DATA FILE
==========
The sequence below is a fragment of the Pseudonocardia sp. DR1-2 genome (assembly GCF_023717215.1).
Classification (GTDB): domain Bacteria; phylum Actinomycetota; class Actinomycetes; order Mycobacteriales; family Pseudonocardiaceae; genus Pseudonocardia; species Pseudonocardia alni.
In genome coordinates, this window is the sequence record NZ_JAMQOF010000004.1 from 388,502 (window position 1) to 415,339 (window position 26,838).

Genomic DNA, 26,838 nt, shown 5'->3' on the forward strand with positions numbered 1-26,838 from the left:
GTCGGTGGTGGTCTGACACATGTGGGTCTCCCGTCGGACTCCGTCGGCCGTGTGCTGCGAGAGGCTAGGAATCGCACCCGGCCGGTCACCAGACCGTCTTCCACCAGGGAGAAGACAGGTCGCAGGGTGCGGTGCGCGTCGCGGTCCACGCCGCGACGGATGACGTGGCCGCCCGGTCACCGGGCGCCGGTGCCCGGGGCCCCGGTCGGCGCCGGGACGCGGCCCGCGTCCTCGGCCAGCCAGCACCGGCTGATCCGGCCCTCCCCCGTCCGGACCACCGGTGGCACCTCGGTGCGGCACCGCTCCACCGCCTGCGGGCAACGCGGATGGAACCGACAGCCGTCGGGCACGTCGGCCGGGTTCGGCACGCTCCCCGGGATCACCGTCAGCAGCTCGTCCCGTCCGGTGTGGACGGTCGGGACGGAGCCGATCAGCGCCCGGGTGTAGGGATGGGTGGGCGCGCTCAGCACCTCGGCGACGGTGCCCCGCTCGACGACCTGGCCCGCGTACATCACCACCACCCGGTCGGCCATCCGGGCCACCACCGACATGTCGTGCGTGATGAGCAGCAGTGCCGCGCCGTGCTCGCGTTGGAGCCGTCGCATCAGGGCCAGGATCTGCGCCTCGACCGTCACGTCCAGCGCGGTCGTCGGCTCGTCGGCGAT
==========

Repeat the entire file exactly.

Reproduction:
The sequence below is a fragment of the Pseudonocardia sp. DR1-2 genome (assembly GCF_023717215.1).
Classification (GTDB): domain Bacteria; phylum Actinomycetota; class Actinomycetes; order Mycobacteriales; family Pseudonocardiaceae; genus Pseudonocardia; species Pseudonocardia alni.
In genome coordinates, this window is the sequence record NZ_JAMQOF010000004.1 from 388,502 (window position 1) to 415,339 (window position 26,838).

Genomic DNA, 26,838 nt, shown 5'->3' on the forward strand with positions numbered 1-26,838 from the left:
GTCGGTGGTGGTCTGACACATGTGGGTCTCCCGTCGGACTCCGTCGGCCGTGTGCTGCGAGAGGCTAGGAATCGCACCCGGCCGGTCACCAGACCGTCTTCCACCAGGGAGAAGACAGGTCGCAGGGTGCGGTGCGCGTCGCGGTCCACGCCGCGACGGATGACGTGGCCGCCCGGTCACCGGGCGCCGGTGCCCGGGGCCCCGGTCGGCGCCGGGACGCGGCCCGCGTCCTCGGCCAGCCAGCACCGGCTGATCCGGCCCTCCCCCGTCCGGACCACCGGTGGCACCTCGGTGCGGCACCGCTCCACCGCCTGCGGGCAACGCGGATGGAACCGACAGCCGTCGGGCACGTCGGCCGGGTTCGGCACGCTCCCCGGGATCACCGTCAGCAGCTCGTCCCGTCCGGTGTGGACGGTCGGGACGGAGCCGATCAGCGCCCGGGTGTAGGGATGGGTGGGCGCGCTCAGCACCTCGGCGACGGTGCCCCGCTCGACGACCTGGCCCGCGTACATCACCACCACCCGGTCGGCCATCCGGGCCACCACCGACATGTCGTGCGTGATGAGCAGCAGTGCCGCGCCGTGCTCGCGTTGGAGCCGTCGCATCAGGGCCAGGATCTGCGCCTCGACCGTCACGTCCAGCGCGGTCGTCGGCTCGTCGGCGAT